Hershey’s AACA Fall Meet is a truly unpredictable beast. While it’s a great place to view pre-war and muscle cars alike, sometimes a JDM oddity shows up. Exhibit A is this very cool Mazda Sentia sedan, the RHD version of the 929 that Mazda sold in America during the early Nineties. The custom wheels set off the lines rather nicely. Continue reading Mazda Sentia at the 2018 AACA Fall Meet
We were 21 and they threw us the keys to this $500,000 Rolls Royce. That was the moment we knew our idea had worked. We started Mind Over Motor largely as a way to get access in the automotive world, and just 2 months after we launched the site, we somehow landed press passes to Pebble Beach.
A few weeks later we were doing 100mph up a beautiful stretch of coastline on 17 Mile Drive in this Phantom Drophead Coupe with the wind in our hair and huge grins on our faces.
My own mindset at the time was far too juvenile for a Rolls, but there I was with my right foot connected to a V12 and I wanted to see what it could do. Obviously, I realized the Phantom wasn’t a sports car at all, more a luxury super-yacht for the road. But it was capable, and the whole experience was immensely satisfying.
We knew we had a very ambitious idea going in, and as we pulled out past the gate in this Rolls, it hit us, this was reality. 🤘😎
Back in the Seventies, Ford boldy advertised a number of self-determined similarities between the Mercedes W124 E-Class sedan with their newly-launched Granada sedan. While it didn’t exactly draw buyers to the showrooms away from the three-pointed star to the Blue Oval, it certainly got people talking at the time and was unconventional for the time. 40 years later though, I think Mercedes may have won the war. Take a look and tell me–do you see a difference? I can see it, but after a few whiskey sours, maybe I can be convinced that the Granada and the 230-E are the same car. Continue reading Is it a Ford? Or is it a Mercedes? That infamous advertisement, 40 years on.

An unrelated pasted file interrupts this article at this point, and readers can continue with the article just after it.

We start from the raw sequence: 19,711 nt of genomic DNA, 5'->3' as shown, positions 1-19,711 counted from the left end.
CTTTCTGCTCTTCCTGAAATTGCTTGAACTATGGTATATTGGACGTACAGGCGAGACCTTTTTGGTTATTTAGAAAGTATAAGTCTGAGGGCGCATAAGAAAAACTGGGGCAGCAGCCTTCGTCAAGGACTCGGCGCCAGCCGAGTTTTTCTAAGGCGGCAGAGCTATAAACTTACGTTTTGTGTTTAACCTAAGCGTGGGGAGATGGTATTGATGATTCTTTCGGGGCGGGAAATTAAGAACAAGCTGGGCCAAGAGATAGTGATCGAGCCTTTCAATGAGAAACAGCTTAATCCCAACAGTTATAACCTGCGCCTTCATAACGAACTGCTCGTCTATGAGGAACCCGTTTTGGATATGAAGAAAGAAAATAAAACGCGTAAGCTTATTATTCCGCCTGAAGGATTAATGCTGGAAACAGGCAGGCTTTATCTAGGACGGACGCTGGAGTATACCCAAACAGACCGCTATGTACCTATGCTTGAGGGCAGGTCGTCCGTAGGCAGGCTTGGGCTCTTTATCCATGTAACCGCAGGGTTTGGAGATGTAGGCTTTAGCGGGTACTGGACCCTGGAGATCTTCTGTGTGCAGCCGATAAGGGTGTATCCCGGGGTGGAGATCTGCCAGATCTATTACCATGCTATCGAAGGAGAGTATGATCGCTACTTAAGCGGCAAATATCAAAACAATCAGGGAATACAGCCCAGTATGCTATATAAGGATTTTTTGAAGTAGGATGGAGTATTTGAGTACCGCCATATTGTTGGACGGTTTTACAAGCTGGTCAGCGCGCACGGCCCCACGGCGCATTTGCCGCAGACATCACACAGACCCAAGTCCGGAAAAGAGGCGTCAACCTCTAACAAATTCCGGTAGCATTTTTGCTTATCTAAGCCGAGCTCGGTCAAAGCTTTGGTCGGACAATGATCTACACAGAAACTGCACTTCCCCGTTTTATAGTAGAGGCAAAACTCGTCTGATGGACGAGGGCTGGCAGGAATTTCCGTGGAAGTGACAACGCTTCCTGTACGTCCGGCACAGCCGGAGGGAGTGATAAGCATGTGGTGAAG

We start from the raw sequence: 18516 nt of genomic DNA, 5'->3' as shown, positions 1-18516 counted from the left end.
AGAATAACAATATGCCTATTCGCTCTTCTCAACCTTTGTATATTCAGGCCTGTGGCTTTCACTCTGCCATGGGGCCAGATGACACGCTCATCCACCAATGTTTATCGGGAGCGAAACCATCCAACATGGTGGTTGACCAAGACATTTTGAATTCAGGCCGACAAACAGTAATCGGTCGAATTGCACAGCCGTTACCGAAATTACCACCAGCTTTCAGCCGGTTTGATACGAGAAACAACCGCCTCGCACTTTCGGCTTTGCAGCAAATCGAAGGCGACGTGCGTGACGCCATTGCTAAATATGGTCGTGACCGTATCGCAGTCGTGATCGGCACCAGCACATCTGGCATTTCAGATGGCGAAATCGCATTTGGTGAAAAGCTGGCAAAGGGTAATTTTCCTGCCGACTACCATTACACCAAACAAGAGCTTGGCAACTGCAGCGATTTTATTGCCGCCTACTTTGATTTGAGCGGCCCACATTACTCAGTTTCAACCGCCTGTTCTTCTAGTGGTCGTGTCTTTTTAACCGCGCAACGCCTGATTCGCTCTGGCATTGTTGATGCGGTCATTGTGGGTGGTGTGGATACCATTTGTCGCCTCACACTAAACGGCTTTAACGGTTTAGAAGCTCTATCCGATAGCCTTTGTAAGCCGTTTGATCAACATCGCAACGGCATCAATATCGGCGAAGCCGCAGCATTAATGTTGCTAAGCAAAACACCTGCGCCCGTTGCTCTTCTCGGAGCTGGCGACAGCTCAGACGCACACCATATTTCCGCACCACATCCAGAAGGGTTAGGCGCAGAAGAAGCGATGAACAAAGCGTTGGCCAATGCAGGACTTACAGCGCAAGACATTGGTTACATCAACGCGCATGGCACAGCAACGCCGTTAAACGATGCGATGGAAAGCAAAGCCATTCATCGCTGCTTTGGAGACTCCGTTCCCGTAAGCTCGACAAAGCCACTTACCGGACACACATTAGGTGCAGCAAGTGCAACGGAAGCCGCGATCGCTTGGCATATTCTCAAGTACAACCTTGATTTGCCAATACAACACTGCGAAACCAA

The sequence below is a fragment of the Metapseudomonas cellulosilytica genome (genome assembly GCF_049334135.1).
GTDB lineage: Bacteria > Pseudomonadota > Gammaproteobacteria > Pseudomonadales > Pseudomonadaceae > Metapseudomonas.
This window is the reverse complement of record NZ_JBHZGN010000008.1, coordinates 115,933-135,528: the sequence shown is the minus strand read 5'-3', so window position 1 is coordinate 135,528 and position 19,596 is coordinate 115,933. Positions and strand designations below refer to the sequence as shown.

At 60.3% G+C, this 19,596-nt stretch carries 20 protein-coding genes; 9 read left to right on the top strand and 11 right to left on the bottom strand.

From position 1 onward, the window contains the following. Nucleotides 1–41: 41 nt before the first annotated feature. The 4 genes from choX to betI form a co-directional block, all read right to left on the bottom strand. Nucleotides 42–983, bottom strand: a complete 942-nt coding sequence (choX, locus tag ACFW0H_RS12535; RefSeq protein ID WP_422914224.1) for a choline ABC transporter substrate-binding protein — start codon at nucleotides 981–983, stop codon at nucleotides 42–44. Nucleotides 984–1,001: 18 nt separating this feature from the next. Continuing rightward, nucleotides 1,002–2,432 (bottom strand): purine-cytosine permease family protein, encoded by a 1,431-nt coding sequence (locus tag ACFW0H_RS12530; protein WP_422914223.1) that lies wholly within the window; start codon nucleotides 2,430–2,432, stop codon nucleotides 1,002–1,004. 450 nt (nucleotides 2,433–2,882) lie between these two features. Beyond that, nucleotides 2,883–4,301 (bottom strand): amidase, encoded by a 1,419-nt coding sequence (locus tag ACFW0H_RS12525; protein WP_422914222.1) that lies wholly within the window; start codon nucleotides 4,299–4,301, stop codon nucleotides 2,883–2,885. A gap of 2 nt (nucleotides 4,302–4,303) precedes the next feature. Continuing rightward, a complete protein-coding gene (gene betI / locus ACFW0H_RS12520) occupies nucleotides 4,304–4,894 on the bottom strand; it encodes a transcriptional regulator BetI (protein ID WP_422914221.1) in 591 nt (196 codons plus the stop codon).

This was my first drive in a Ferrari, a 430 Scuderia. Right after my drive in the Lambo, I hopped into this Scud, the stripped-out track-focused version of the F430.
I was used to driving sports cars, my STI and my dad’s 911, and I had just driven the Gallardo, but I cannot emphasize enough how much sharper this Ferrari felt than the lot of them. It didn’t feel like a machine I was operating, but more like it connected right to my brain stem and became a part of me out on the track. I’d had my warm up in the Lambo, and with the deeper connection in the Ferrari, I really started to get in my groove.
I listened to the instructor and I wound up being able to enter corners at speeds I hadn’t thought possible. By the end, I was reaching around 125 on the main straight and entering the next corner at 90, where before I had only thought 60 or 70 was possible. It was an unbelievable rush, and the car gave me the confidence to really focus on learning.
Most Ferraris offer an amazing experience, but on track, a 430 Scuderia is more amazing than most of them. It was one hell of a hands-on introduction to the prancing horse.
The Lamborghini Countach was the pinup queen of 1980s cars. Low, powerful, and bursting with sex appeal, this angular Italian stallion captured hearts and minds of the very rich throughout the decade until it was replaced by the Diablo in 1990. In many ways, the excessive lines and ostentatious body kit fitted to later models reflected those who had the means to buy these incredible machines. This white example was on display for all to see at the Scarsdale Concours last fall and caught my eye with little to no effort. Continue reading Cocaine White Countach LP5000 QV at the 2018 Scarsdale Concours